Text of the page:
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Sometimes referred to as energy chains or cable carriers, drag chains are simple guides that are used to encompass different types of hoses and cables. A drag chain helps to minimize the wear and tear on the hose or cable it protects, while also helping to ease the degree of tangle that can sometimes occur with extended lengths of hose. As such, the chain can also be seen as a safety device.
The first examples of the drag chain emerged during the decade of the 1950’s. These early designs were normally constructed of some type of metal, with steel being the metal of choice. Configurations of different types made it possible for the drag chain to be incorporated into all types of pneumatic and hydraulic hose designs, a feature that proved to help increase the efficiency of hoses that were used in different types of automated machinery, especially in manufacturing facilities. Over the years, the steel drag chain has been eclipsed by chains constructed with the use of polypropylene or other flexible plastics that are capable of providing protection to the hose without inhibiting flexibility.
It is not unusual for the design of a drag chain to allow the protected hose or cable to be bent in one direction, without negatively impacting the function of the hose. For example, the hoses used to direct a steady flow of air for cleaning textile machinery can easily be bent slightly to make it possible to direct the hose nozzle into tight spaces where off-fly from cotton and other fabric blends tend to collect. The action of the chain helps to prevent the hose itself from cracking or otherwise becoming weakened from the bending, thus ensuring the air flow is at optimum levels at all times. The function of the chain also helps to ensure that the operator is not exposed to an uncontrolled burst of air due to the collapse of the hose.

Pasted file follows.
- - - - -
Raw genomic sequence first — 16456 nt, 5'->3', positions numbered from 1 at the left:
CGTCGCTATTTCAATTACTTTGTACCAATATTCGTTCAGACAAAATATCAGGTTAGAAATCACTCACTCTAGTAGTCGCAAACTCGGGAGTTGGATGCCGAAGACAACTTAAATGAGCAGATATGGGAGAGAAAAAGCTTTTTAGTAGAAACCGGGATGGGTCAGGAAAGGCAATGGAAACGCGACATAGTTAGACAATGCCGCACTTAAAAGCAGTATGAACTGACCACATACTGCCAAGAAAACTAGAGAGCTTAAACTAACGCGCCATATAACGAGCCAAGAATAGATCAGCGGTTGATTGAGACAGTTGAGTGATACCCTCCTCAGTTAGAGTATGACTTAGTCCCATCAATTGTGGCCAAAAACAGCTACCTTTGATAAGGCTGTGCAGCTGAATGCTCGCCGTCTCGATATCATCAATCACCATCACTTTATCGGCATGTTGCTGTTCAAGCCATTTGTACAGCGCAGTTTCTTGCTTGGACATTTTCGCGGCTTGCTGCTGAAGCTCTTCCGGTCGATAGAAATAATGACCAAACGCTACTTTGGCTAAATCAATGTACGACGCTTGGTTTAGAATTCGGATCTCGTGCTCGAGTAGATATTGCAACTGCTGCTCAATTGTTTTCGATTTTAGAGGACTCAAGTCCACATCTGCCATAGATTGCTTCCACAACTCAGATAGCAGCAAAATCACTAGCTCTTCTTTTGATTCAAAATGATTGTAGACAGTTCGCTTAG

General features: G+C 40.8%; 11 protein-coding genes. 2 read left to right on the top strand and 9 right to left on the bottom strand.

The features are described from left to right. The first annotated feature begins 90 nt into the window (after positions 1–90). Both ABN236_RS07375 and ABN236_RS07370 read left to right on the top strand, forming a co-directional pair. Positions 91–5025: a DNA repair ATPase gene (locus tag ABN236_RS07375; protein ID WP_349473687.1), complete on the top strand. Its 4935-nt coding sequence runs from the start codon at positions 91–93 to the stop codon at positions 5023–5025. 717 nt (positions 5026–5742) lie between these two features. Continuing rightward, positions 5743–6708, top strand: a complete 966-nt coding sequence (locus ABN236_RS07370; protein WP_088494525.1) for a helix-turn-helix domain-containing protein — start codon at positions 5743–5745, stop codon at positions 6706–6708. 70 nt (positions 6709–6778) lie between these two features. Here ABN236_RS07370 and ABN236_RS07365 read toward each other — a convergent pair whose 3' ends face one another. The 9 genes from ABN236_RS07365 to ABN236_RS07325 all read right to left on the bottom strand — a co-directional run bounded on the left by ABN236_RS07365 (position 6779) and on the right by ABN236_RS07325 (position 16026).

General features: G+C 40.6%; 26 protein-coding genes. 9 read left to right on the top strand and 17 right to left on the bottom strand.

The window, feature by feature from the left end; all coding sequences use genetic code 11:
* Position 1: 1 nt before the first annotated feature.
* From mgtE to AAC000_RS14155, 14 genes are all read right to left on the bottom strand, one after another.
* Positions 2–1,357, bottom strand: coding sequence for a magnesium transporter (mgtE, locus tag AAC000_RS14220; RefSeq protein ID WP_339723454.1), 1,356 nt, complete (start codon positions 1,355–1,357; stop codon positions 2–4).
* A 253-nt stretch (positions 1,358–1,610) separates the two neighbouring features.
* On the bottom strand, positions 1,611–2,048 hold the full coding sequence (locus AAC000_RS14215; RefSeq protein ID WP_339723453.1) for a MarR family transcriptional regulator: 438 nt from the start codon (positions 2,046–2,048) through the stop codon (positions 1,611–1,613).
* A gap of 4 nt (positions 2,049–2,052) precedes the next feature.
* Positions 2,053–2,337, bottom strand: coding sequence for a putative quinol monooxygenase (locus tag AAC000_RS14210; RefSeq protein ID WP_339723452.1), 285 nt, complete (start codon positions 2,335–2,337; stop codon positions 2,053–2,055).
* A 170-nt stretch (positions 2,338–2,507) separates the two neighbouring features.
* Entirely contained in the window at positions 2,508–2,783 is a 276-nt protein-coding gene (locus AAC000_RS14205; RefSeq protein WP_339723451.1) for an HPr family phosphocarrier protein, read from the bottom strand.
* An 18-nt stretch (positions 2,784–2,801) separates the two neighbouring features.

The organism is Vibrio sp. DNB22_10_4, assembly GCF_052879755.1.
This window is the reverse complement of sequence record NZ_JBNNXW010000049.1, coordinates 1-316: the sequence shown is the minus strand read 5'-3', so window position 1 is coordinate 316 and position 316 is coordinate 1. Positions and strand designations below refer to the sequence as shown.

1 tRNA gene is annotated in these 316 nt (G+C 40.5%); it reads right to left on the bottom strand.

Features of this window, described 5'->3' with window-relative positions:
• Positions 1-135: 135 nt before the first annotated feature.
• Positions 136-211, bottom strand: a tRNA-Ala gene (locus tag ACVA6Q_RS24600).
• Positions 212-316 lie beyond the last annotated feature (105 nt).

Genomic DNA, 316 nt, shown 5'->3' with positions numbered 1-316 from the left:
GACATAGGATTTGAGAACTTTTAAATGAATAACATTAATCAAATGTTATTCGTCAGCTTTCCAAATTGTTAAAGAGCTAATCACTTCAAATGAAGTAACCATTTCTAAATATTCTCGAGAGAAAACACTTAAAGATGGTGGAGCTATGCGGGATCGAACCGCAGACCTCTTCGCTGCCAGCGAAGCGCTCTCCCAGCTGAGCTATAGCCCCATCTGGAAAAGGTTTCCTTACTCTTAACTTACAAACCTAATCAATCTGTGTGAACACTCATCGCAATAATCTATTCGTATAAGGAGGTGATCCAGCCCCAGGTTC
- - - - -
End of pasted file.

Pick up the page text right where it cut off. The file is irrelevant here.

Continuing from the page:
The drag chain can be used to protect hoses and cables in a variety of different settings. Drag conveyor chains are often used in automated car washes, as well as in production facilities like an oil rig. Cranes, forklifts, and other types of tools used in construction also make use of hoses and cables protected with drag chains. Because the chain can be used with hoses that require a flow of liquids, gases, electrical current, or even data flow, there is virtually no setting where a drag chain cannot prove helpful.
@goldensky - I use a drag chain invention for my kayak. I inserted a large linked chain into an old bicycle intertube then wrapped it with some really wide electrical tape.
The chain has to be wrapped good to reduce noise and prevent damage to other things. For the anchor line I used a cheap retractable dog leash.
It's perfect for pulling in and out the line. The leash is attached to the frame of my seat with a small dog collar.
I've only been out with it a few times but it's worked nicely so far. If the water gets too rapid I can just unclip it and move on or if need be, just cut the cord. It's not that expensive or difficult to replace.
I purchased an old kayak for weekend fishing trips that's in desperate need of an anchor. I've heard of people making their own drag chain for this purpose. Any ideas on how they do it?
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